A recent GradTouch.com poll found that 59% of university students do not want to work remotely when they graduate.

Wondering why these digital natives, comfortable with remote working technology, aren’t excited by the prospect of a commute-free workday and home-brewed coffee?

The answer may lie with one of the key problems posed by remote working: team cohesion.

While remote working provides a heap of proven benefits for both employees and employers, it has the potential to affect team interaction. When we’re communicating over email, phone, or video calls, we’re missing out on in-person, face-to-face contact.

This makes small talk and unscheduled work chats less likely. It also makes it more challenging to pick up on all the things that aren’t being said — the information you’d gain by reading body language and gestures and getting a non-pixelated peek at facial expressions.  

This problem is often more manageable for experienced workers who are familiar with their roles and with office norms. They already know how to build and maintain office relationships and are confident enough to apply these skills remotely.

For graduate trainees, however, working in an office environment for the very first time, team interaction and cohesion can feel particularly tricky.  

The problem of team cohesion for graduate trainees

At least two-thirds of UK companies have developed or are developing a hybrid work model, where people switch their time between home and office.

Remote working is here to stay. So, it’s important to understand and address the issues remote working raises.

Despite the upheaval caused by COVID-19, 57% of UK companies have hired graduates since March 2020.  But according to the graduate jobs website, Milkround, among graduates who started work remotely:

  • 32% did not receive formal onboarding training
  • 53% have struggled to make friends in the workplace
  • 53% had never met their colleagues in person
  • 54% say remote working has negatively affected their mental health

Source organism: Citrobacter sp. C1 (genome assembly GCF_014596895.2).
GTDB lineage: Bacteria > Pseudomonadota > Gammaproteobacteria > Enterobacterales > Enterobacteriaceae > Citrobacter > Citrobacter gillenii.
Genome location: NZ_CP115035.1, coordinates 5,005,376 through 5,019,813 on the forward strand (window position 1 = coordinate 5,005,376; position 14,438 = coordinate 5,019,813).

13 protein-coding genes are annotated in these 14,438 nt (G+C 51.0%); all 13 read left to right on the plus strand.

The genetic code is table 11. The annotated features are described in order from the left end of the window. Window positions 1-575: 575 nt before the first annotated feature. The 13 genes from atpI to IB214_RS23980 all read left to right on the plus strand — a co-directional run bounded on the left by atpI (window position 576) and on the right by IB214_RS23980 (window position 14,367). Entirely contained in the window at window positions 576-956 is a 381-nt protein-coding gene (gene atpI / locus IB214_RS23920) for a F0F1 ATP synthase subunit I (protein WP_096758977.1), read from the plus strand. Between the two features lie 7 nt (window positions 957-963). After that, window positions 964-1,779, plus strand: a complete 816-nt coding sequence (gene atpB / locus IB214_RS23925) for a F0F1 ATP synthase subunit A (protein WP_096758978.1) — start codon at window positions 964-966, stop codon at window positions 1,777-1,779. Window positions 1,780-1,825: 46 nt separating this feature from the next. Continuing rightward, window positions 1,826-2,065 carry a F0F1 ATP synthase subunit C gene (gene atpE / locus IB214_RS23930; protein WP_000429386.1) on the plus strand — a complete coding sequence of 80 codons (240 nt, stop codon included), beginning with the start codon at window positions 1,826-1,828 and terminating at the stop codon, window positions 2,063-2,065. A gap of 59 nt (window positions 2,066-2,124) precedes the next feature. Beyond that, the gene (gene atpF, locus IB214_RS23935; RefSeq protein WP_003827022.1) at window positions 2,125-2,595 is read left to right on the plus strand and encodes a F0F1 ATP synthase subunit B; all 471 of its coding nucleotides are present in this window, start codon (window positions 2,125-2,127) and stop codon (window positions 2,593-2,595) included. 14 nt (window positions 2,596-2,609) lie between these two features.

Remote-working graduate trainees miss opportunities to engage with new ideas and information. They’re struggling to build relationships and to gain workplace knowledge.

They’re also worried about how remote working will affect their career prospects. How can they prove themselves worthy of responsibility and promotion when they’re simply a face on a screen?

Ultimately, becoming an integrated part of a new team is a big challenge for remote or hybrid working graduate trainees. But there are lots of things employers can do to ease the transition.

How to build team cohesion with graduate trainees

Workplace interaction helps create a common culture and purpose, shared trust and a sense of belonging, promoting team cohesion.

Traditionally, there were plenty of opportunities for informal interaction throughout a working day. Employees could catch up over coffee or before the start of a meeting or while passing by each other’s desks.

When your team is remote or hybrid, they don’t have the same opportunities for interaction — so it’s up to you to engineer them.

Good interaction helps graduate trainees to feel part of the team. It also improves their performance, which is excellent for them and the wider organisation.

So what can you do to integrate graduate trainees into your team? Here are a few ideas for both remote and hybrid workforces.

Give them access to your communication channels

Ensure that your graduate trainees have access to all company communication channels as soon as possible.

You might like to get them involved in online conversations before their first day on the job to hit the ground running.

Inform them how the team they’re joining likes to use each channel, for example, which channel they can use for informal chats and how to put forth their thoughts or questions in video conference meetings.  

Schedule a day when everyone comes into the office

While introducing everyone to trainee graduates via video conference is a good idea, getting the whole team into the office on a specified day every so often can really speed up the team-building process.

An in-person office day is an opportunity for graduate trainees to meet their teammates face-to-face, get to know people a little better, and gain knowledge of workplace norms.

It’s also a great opportunity to do any training that would be difficult to do online and reaffirm your company culture.

By introducing your graduate trainees to the company’s vision and ethos and realigning existing team members around these ideas, you can help create a common purpose and the sense that everyone is pulling in the same direction.